Is BIPOC Performance Always Political Resistance?

On Easter Sunday, 1939, Marian Anderson performed on the steps of the Lincoln Memorial, to a crowd that filled the National Mall.

From the Smithsonian National Museum of American History YouTube Channel, on the Anacostia Community Museum website1

Some might be familiar with the history of her journey to this performance. Barred from playing Constitution Hall by the “white artists only” policy of the D.A.R., Anderson’s representatives, Howard University, and the NAACP fought for her right to perform in DC. After years of negotiations and protest, they turned to the idea of an outdoor concert, partially out of frustration, and the iconic performance began to take shape.2

Anderson was already world-famous by this time, but this performance secured her place in the American musical identity arguably more than any other. The construction of such an identity, and the role Black Americans should have within it, was a defining cultural characteristic of this time period. The Black artistic community was actively engaged in shaping not only their musical identity separate from the white people around them, but in fighting for their rightful place in the growing commercial and artistic worlds of American music. And the arts, accordingly, were being used (and co-opted) to make arguments about social equality. This cultural landscape resulted in some essentialism and some elitism among Black intellectuals, and Anderson’s career was certainly touched by this; her renown puts her in W.E.B. DuBois’ talented tenth, and her professional work was considered representative of the whole African-American community and used to assign greater value to those peoples in the eyes of whites. For evidence of this, one need only look at this educational poster, which leverages her talent to make an implicit argument for racial equality.

From the Smithsonian National Museum of American History3

Her performance of “My Country Tis of Thee” on the National Mall relates her career specifically to the musical construction of Americanness in the 20th century. And this poster is a perfect example of Black talent being leveraged in civil rights debates. Now, of course the arts can and should be a vehicle for social messaging. But how did Anderson feel about the civil rights implications of her performance and the way it was interpreted in the following decades?

This particular rhetorical question actually has a fairly straightforward answer: she never intended the concert to be a statement or a fight. Anderson wrote on page 187 of her autobiography that she “felt about the affair as about an election campaign; whatever the outcome, there is bound to be unpleasantness and embarrassment . . . [which she] could not escape,”4 and one of her most respected biographers describes the situation thus: “the symbol that she was being made to represent was not of her own choosing and this made her feel ashamed and unworthy, even defensive.”5 In short, she didn’t want to be a civil rights crusader, but being Black in America meant (means?) she couldn’t simply be an artist without being associated with that fight. Throughout her career, people persisted in this unwilling association of Anderson’s voice, her art, her blackness, with a political message. Even worse, her voice was later appropriated by the government to reach out to Black communities via an appeal to civil rights activism. Her performance is used as a call to action for Black citizens in this poster from the 1990 census:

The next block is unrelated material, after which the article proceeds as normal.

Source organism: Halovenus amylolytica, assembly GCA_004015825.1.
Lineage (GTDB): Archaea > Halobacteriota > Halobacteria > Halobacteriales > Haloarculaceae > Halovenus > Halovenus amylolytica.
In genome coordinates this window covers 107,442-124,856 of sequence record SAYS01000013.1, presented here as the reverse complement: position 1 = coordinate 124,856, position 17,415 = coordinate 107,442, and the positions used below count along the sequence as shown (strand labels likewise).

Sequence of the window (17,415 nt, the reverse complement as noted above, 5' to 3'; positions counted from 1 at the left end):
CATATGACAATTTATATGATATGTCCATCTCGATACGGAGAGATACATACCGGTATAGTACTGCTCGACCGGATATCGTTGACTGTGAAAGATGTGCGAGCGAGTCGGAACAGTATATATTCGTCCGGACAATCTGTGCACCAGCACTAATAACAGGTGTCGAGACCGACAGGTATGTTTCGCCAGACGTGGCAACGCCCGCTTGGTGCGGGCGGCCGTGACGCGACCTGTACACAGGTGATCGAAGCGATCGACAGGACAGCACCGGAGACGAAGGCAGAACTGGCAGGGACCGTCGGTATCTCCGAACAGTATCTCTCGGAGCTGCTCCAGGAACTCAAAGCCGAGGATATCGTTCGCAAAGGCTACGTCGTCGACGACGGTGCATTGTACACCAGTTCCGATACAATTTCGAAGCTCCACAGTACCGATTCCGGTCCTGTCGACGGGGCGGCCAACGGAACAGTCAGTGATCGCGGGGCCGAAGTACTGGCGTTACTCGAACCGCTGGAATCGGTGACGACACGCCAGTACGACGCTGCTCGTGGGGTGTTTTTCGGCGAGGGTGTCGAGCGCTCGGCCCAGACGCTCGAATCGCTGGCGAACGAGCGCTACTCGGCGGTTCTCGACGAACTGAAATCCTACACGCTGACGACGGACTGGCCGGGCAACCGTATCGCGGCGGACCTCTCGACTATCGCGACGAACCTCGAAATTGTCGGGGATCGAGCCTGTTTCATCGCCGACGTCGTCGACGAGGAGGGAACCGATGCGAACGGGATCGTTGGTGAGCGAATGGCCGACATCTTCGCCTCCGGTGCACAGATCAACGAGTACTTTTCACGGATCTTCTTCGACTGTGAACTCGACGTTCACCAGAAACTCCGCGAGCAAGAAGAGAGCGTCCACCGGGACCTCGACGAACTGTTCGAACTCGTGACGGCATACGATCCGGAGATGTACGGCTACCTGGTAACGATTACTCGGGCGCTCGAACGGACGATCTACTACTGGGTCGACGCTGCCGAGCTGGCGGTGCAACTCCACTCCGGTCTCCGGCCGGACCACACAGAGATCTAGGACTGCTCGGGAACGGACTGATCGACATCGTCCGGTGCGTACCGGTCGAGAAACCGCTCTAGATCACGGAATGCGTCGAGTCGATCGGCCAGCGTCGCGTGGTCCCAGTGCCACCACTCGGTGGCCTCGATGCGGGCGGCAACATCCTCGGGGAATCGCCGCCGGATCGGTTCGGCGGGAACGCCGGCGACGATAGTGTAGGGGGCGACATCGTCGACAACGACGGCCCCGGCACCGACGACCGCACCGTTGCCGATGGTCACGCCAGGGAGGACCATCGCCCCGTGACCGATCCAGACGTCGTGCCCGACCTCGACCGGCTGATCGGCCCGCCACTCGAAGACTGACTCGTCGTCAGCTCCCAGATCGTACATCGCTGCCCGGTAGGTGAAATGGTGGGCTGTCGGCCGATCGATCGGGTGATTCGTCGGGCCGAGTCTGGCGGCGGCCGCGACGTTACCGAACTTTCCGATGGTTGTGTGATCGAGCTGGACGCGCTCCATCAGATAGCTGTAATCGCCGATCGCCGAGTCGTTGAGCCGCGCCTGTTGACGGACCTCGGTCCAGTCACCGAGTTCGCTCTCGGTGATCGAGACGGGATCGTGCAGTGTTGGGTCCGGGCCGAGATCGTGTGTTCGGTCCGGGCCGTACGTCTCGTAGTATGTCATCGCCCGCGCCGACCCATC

From the Smithsonian National Museum of American History6

The patriotism of Anderson’s performance is highlighted by the use of the American flag and the phrase “Lift Every Voice” – colloquially, the black national anthem – as a focal points of the poster, correlating Anderson’s blackness specifically to a sense of “Americanness.” The appropriation of Anderson’s performance for political ends, however noble those ends might be, raises questions about artist intention. We know none of that was her intention. But since music can’t exist in a political vacuum, how can we separate Anderson’s intentions for her art from those of the people around her? Should we do so? Moreover, is it at all appropriate or ethical for Black talent to be appropriated by the government that’s done Black communities so much historical and present harm? To the last I’d simply say no, but the other two are genuinely open questions. Political music should be looked at with a critical eye, of course, but so should music that was appropriated for political purposes. There is more to the story of any artist than one particular political message they’ve been associated with.

1 “Marian Anderson.” Anacostia Community Museum. Smithsonian Institute. Accessed November 21, 2022.

2 Keiler, Allan. “The Concert at the Lincoln Memorial (Easter Sunday, 1939),” in Marian Anderson: A Singer’s Journey, 181-217. New York, NY: Scribner, 2000.

“Black Americans; Black Americans as Good Will Ambassadors.” Hayes School Publishing Co. n.d.. Poster.

Anderson, Marian. My Lord, What a Morning. Madison, WI: The University of Wisconsin Press, 1956.

Allan Keiler, “The Concert at the Lincoln Memorial (Easter Sunday, 1939),” in Marian Anderson: A Singer’s Journey (New York, NY: Scribner, 2000), 204.

6 “Lift Every Voice.” US Census Bureau. 1990. Poster.